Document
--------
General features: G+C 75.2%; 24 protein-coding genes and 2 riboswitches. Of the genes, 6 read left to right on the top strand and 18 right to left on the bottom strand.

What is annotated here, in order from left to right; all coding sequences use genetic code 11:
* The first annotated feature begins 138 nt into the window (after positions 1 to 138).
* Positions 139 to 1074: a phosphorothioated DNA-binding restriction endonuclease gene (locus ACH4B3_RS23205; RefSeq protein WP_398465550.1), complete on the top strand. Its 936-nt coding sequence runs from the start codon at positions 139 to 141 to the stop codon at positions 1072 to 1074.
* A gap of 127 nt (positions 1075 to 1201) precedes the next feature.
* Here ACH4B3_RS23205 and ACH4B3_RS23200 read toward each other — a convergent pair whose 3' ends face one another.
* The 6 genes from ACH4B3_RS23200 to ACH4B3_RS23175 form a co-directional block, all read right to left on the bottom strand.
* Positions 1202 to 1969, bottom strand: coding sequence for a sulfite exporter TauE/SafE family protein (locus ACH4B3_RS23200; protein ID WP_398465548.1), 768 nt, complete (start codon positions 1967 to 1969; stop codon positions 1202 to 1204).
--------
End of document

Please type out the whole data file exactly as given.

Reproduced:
General features: G+C 75.2%; 24 protein-coding genes and 2 riboswitches. Of the genes, 6 read left to right on the top strand and 18 right to left on the bottom strand.

What is annotated here, in order from left to right; all coding sequences use genetic code 11:
* The first annotated feature begins 138 nt into the window (after positions 1 to 138).
* Positions 139 to 1074: a phosphorothioated DNA-binding restriction endonuclease gene (locus ACH4B3_RS23205; RefSeq protein WP_398465550.1), complete on the top strand. Its 936-nt coding sequence runs from the start codon at positions 139 to 141 to the stop codon at positions 1072 to 1074.
* A gap of 127 nt (positions 1075 to 1201) precedes the next feature.
* Here ACH4B3_RS23205 and ACH4B3_RS23200 read toward each other — a convergent pair whose 3' ends face one another.
* The 6 genes from ACH4B3_RS23200 to ACH4B3_RS23175 form a co-directional block, all read right to left on the bottom strand.
* Positions 1202 to 1969, bottom strand: coding sequence for a sulfite exporter TauE/SafE family protein (locus ACH4B3_RS23200; protein ID WP_398465548.1), 768 nt, complete (start codon positions 1967 to 1969; stop codon positions 1202 to 1204).